15 Minutes: Facebook’s Fake News Problem and a Possible Solution

As most of you know this is not my real job. This is something I do in my spare time, such as it is. When I want to write an article, I usually have to carve out several hours. That means that a lot of stuff doesn’t get written.

So I’m trying something different. Setting my timer for fifteen minutes and just writing. There will be spelling errors. There will be grammar errors. But something will get written and if I’m extremely fortunate it might even make a bit of sense.

So here we go, as I hit the timer.

To me the idea that the election for US president was swayed solely by Facebook seems silly. There were many factors, which will take historians decades to unravel. But putting all that aside it is absolutely true that Facebook has a problem letting fake news spread on its platform.

I’m not even sure WHY Facebook feels it needs to have trending news. But if it does, why isn’t it trying to learn from news search engines which have been around a while?

Google News and Bing News both have news search engines. Bing’s is quite good. Google’s is good too, though occasionally it has weird problems. Neither news search engine allows just any site to get indexed; there are requirements. Which means that both news search engines have an excellent list of verified and useful news sources.

Why doesn’t Facebook team up with one or both?

Algorithms and AI are all very nice, but don’t appear to be working for Facebook when it comes to vetting news. Why not compare the source of a news story against a database of verified news sources as supplied by Google and Bing? If the source matches, it gets one level of additional vetting. If it doesn’t match, it gets a deeper level of vetting and possibly (gasp!) human review. (As of April Facebook’s cash reserves were over $18 billion. Surely it can afford to hire a few more people.)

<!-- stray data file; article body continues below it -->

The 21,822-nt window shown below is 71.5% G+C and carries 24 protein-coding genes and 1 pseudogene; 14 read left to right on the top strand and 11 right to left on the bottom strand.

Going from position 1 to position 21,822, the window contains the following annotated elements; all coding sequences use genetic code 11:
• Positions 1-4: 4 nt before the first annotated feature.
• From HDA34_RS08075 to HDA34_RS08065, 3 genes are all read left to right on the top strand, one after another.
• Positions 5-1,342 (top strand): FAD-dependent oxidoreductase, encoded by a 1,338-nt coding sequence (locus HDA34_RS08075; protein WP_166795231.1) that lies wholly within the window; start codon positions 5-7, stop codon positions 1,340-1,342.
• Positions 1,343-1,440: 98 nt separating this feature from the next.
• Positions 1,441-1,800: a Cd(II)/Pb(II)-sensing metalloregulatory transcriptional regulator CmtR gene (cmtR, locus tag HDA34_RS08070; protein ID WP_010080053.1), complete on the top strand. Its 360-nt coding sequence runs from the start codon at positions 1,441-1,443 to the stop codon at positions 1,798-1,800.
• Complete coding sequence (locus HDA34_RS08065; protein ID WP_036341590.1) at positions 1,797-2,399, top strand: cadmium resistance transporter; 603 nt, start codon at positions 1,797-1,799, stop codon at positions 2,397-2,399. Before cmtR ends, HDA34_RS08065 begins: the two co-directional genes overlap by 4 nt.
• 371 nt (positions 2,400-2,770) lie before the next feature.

I suspect Bing and Google News don’t have every news source in the world in their search engines. But I can’t imagine that comparing all Facebook’s news flow against a list of verified news sources could do anything but good.

Why would Google and Bing even cooperate with such a scheme? Oh, I dunno, public good? Not a concept you hear a lot nowadays but very big on the Internet in the late 90s and early 00s’. If Facebook’ problem with fake news has made an impact to the extent that it has actually changed the course of an entire democracy, it seems to me that the tech giants would be willing to team up to try to correct the problem.

And if they won’t, perhaps journalism organizations could give Facebook lists of their members and a set of verified sites could be generated that way.

Maybe this is already happening, but if so I can’t see how it’s effectively being applied.

No matter what you believe about Facebook’s level of influence on the election, its problem with news fraud must be addressed. A platform which distributes so much false information is not good for its members and in the long run isn’t doing itself any good as a viable platform, either.

That’s my fifteen minutes. Thanks.

Categories: Rants

5 replies »

  1. If this is the result of 15 minutes of writing, I’m very impressed! Keep up the good work; love to hear you express your views with logic and humor.

  2. Good work for a 15-minute time frame. Do continue. Such outsider insights do provide perspective on the goings-on of the day.

  3. Bless you for this common-sense. Even more for reminding us that factual accuracy…call it TRUTH…is desirable, and necessary, and SHOULD be a value we work to achieve.

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